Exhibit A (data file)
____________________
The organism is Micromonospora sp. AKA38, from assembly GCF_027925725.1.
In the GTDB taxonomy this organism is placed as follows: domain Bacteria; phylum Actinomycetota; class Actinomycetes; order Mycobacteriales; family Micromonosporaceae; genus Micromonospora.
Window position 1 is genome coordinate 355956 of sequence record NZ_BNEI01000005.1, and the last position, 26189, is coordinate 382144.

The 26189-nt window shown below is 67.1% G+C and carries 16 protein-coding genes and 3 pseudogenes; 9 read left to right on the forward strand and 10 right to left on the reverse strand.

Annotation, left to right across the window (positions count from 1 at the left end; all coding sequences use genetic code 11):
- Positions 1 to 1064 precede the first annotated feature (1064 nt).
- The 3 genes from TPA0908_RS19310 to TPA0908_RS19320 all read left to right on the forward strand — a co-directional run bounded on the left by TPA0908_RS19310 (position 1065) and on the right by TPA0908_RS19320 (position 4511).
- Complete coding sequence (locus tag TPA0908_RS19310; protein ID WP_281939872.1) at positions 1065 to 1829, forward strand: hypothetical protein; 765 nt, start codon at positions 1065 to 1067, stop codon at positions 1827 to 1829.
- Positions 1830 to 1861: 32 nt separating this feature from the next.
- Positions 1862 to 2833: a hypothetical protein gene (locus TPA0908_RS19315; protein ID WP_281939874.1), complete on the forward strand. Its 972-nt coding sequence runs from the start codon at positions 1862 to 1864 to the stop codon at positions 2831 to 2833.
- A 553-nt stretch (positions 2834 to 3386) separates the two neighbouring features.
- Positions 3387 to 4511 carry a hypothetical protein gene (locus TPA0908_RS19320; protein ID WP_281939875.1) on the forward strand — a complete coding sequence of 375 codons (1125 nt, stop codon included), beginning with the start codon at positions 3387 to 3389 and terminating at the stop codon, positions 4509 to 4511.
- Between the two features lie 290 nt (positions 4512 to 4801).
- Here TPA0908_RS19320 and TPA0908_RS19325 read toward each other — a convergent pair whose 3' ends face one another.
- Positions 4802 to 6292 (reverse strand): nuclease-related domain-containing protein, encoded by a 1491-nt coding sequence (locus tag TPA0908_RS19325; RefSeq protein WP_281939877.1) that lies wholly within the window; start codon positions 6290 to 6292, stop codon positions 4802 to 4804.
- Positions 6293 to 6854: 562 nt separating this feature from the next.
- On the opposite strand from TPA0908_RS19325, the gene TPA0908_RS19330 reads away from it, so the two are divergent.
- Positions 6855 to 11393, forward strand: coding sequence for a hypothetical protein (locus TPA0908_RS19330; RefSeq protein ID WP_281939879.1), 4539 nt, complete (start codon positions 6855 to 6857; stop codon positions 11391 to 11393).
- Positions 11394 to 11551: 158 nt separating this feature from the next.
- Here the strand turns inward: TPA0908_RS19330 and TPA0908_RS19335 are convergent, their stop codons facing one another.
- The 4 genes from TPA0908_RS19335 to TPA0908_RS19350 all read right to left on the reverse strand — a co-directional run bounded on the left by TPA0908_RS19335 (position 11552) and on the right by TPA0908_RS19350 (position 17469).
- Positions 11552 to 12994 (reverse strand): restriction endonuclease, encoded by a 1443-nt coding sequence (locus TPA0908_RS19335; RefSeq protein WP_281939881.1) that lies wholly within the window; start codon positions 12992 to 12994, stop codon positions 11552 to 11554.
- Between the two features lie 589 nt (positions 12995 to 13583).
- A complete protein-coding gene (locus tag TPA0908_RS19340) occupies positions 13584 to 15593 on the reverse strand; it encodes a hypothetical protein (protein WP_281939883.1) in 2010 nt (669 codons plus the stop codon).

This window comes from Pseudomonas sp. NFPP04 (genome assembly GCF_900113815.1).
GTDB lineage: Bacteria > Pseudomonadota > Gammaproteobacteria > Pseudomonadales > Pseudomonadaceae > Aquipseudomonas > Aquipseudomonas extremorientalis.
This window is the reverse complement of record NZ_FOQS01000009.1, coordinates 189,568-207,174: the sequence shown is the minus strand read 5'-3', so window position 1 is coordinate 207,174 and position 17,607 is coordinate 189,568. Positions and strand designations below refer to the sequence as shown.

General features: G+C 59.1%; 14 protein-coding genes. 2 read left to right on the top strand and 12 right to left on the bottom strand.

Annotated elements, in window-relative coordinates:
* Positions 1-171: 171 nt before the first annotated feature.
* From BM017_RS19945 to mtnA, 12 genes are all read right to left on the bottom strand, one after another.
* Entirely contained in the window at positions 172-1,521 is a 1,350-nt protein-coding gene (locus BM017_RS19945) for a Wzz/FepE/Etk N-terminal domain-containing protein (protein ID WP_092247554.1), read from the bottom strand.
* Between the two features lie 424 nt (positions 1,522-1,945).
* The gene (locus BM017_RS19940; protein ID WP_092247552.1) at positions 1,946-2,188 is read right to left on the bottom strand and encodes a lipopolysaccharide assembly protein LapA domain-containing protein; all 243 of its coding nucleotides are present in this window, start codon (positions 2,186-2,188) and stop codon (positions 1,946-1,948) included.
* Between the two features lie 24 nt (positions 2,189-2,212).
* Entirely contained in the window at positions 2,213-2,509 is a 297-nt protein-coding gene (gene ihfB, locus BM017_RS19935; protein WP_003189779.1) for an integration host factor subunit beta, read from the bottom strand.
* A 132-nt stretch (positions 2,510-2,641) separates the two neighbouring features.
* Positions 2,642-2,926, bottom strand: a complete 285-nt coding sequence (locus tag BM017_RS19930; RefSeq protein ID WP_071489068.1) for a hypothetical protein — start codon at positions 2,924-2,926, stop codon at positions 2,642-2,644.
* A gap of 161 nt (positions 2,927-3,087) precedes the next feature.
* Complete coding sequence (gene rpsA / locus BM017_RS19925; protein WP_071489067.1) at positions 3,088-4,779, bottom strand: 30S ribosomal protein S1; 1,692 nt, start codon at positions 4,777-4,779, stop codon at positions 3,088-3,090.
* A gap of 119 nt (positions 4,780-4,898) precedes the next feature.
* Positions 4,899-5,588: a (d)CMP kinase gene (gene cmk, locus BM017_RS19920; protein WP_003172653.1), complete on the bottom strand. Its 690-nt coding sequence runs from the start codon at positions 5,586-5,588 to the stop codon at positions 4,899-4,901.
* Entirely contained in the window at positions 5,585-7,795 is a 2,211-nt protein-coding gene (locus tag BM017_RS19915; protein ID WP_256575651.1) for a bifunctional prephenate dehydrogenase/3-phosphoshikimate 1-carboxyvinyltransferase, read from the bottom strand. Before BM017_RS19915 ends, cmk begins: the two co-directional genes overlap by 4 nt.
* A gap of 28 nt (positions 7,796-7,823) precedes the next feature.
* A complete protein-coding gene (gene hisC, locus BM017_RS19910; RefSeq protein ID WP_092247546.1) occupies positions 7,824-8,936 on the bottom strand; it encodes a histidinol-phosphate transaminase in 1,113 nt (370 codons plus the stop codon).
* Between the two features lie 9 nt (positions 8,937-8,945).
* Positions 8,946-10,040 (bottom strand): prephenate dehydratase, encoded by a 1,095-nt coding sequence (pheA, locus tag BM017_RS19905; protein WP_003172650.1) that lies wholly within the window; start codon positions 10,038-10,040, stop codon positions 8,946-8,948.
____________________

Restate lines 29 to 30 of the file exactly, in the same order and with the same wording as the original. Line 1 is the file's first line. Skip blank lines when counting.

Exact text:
Annotated elements, in window-relative coordinates:
* Positions 1-171: 171 nt before the first annotated feature.